Today’s blog post continues the series about buying long term care insurance as a strategy for planning ahead for long term care. My post of May 22, 2014 discussed whether to buy long term care insurance at all. My post of May 29, 2014 suggested looking for a stable, proven insurer. My post of June 5, 2014 described how to identify a proven, stable Long Term Care insurance company. My post of June 12, 2014 discussed the importance of protection against inflation. My post of June 19, 2014 suggested planning to use insurance to pay for four or five years of long term care. My post of June 22, 2014 suggested a daily rate to choose when purchasing long term care insurance. My post of July 10, 2014 advised to look carefully at the list of Activities of Daily Living that can trigger coverage from the long term care insurance policy. The introductory post in the series on planning ahead for long term care costs appeared on May 15, 2014.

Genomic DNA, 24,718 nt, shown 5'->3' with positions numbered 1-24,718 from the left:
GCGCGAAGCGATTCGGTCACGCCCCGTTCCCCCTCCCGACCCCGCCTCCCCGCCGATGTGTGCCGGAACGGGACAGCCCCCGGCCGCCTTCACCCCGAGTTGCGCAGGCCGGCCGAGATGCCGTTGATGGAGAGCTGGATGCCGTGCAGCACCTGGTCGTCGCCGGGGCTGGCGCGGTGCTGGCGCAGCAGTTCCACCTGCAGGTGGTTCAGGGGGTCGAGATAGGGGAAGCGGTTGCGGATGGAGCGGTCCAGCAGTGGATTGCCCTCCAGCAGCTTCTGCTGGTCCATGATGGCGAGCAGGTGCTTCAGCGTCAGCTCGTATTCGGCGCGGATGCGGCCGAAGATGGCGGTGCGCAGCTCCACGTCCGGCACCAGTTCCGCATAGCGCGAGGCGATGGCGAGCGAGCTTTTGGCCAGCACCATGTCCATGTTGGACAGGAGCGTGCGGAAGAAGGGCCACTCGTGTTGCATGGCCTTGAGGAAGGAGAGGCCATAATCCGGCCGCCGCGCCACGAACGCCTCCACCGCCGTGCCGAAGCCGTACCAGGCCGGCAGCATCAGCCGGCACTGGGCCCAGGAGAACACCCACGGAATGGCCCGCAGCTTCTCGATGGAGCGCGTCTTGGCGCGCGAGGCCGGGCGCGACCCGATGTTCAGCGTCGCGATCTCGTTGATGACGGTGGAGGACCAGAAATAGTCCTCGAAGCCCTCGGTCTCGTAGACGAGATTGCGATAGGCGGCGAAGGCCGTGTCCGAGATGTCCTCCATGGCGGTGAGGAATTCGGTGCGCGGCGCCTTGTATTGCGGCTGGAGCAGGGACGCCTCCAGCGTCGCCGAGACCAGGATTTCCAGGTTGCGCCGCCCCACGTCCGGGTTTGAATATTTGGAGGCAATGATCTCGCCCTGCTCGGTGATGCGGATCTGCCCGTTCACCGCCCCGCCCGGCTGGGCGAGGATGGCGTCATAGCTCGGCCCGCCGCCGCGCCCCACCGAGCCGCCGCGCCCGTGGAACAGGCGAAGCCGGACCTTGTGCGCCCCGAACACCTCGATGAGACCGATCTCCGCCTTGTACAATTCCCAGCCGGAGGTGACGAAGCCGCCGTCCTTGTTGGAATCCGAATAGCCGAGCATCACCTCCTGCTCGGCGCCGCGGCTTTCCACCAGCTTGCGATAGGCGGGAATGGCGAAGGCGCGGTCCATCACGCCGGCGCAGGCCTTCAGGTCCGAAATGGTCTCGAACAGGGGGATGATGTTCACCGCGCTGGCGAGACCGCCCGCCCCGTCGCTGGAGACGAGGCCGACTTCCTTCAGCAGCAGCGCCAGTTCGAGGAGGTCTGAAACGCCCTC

Today’s post will discuss the differences between long term care insurance policies that pay for a set period of time and long term care insurance policies that pay out a certain sum of money.
Some long term care insurance policies pay for a certain period of time that the insured needs long term care. (We’ll call these Period-of-Time policies.) It doesn’t matter to the insurance company whether the insured person needs just a little help (i.e., the cost is low) or extensive (i.e., the cost is high) help. As long as the policy pays out for a long enough period of time to cover the average stay in a nursing home or to cover the look-back period to qualify for Medicaid (both of which were discussed in my post of June 19, 2014,) a Period-of-Time policy should satisfy the insured person’s needs.
Other policies pay out a certain amount of money (i.e., the daily rate chosen in the policy times the number of days or years chosen in the policy.) (We’ll call these policies Pile-of-Money policies.) If the care that an insured person needs costs less than the daily rate set forth in the policy, the coverage could last longer than originally planned.
Because of their greater flexibility, I prefer the Pile-of-Money policies. If, however, a particular applicant can save significantly on the cost of premiums, a Period-of-Time policy is a good choice.
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